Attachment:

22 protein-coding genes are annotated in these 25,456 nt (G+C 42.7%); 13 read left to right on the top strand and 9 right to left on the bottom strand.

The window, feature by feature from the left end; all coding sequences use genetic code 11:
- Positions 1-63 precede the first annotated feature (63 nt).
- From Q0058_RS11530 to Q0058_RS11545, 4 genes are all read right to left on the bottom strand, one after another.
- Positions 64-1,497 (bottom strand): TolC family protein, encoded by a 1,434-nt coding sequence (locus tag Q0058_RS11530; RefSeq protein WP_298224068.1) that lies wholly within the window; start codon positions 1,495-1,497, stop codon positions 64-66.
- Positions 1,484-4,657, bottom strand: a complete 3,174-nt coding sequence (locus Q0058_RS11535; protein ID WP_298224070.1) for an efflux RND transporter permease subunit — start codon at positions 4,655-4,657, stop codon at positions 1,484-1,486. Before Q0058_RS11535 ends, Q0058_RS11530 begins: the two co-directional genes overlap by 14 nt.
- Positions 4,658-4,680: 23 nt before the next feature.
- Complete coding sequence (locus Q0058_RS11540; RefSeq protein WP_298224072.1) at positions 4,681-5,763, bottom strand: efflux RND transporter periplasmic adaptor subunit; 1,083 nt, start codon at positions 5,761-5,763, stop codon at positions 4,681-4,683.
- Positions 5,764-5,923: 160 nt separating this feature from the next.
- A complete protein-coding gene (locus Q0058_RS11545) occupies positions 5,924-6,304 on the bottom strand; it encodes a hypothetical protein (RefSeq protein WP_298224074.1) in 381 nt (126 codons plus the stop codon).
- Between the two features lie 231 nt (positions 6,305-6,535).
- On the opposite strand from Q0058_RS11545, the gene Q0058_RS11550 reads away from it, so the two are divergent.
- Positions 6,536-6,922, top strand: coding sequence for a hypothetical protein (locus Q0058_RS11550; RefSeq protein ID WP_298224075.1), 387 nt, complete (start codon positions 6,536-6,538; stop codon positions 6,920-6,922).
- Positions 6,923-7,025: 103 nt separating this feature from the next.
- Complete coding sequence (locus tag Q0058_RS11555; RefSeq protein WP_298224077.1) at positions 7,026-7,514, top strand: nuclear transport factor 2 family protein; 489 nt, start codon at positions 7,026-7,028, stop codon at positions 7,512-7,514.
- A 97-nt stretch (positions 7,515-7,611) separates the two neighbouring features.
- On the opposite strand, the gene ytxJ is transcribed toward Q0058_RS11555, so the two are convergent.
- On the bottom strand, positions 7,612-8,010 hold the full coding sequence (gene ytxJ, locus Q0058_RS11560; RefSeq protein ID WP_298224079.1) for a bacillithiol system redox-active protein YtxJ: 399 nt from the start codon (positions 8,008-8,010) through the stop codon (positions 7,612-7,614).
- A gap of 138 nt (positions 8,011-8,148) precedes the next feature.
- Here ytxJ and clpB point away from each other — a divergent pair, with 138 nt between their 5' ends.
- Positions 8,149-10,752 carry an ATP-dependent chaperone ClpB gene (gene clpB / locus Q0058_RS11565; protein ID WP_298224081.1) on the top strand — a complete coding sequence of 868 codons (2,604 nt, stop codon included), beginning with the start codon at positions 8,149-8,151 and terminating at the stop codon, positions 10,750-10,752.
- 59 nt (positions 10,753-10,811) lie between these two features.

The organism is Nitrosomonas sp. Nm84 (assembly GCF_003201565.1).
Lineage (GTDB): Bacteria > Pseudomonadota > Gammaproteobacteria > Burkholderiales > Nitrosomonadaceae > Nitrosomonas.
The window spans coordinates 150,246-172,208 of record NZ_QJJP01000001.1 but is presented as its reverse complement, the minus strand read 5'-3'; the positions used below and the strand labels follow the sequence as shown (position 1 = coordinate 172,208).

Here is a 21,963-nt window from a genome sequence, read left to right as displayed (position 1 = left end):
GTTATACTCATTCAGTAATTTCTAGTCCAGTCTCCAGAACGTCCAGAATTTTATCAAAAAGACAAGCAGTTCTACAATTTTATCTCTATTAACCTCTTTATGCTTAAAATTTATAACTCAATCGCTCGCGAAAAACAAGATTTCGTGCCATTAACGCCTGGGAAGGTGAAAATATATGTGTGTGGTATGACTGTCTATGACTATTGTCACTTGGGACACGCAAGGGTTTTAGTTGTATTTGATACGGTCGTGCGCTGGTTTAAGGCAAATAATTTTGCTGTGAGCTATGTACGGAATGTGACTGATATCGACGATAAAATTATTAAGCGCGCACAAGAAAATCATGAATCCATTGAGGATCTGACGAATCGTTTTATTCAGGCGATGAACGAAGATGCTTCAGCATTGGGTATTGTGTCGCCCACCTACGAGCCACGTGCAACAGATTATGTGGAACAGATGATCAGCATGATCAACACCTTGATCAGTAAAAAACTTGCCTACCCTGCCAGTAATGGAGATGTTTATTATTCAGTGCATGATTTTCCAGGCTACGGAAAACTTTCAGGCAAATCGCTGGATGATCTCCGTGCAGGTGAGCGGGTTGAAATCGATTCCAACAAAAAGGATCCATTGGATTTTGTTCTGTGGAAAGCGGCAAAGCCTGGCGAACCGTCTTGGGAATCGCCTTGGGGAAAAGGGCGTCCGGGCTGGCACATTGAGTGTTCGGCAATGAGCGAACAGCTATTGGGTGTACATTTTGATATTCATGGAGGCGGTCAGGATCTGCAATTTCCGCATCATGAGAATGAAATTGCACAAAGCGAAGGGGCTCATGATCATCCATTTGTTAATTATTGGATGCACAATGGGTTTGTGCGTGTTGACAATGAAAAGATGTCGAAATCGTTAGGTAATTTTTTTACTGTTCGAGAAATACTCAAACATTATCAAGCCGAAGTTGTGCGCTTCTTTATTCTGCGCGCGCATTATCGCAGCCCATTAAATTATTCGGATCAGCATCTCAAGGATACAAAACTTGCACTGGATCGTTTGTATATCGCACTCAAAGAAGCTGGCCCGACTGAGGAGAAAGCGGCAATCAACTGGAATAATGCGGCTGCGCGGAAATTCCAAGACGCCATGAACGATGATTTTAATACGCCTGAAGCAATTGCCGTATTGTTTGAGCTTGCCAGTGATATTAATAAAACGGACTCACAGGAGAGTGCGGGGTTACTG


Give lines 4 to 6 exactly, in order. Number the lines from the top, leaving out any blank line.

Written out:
- From Q0058_RS11530 to Q0058_RS11545, 4 genes are all read right to left on the bottom strand, one after another.
- Positions 64-1,497 (bottom strand): TolC family protein, encoded by a 1,434-nt coding sequence (locus tag Q0058_RS11530; RefSeq protein WP_298224068.1) that lies wholly within the window; start codon positions 1,495-1,497, stop codon positions 64-66.
- Positions 1,484-4,657, bottom strand: a complete 3,174-nt coding sequence (locus Q0058_RS11535; protein ID WP_298224070.1) for an efflux RND transporter permease subunit — start codon at positions 4,655-4,657, stop codon at positions 1,484-1,486. Before Q0058_RS11535 ends, Q0058_RS11530 begins: the two co-directional genes overlap by 14 nt.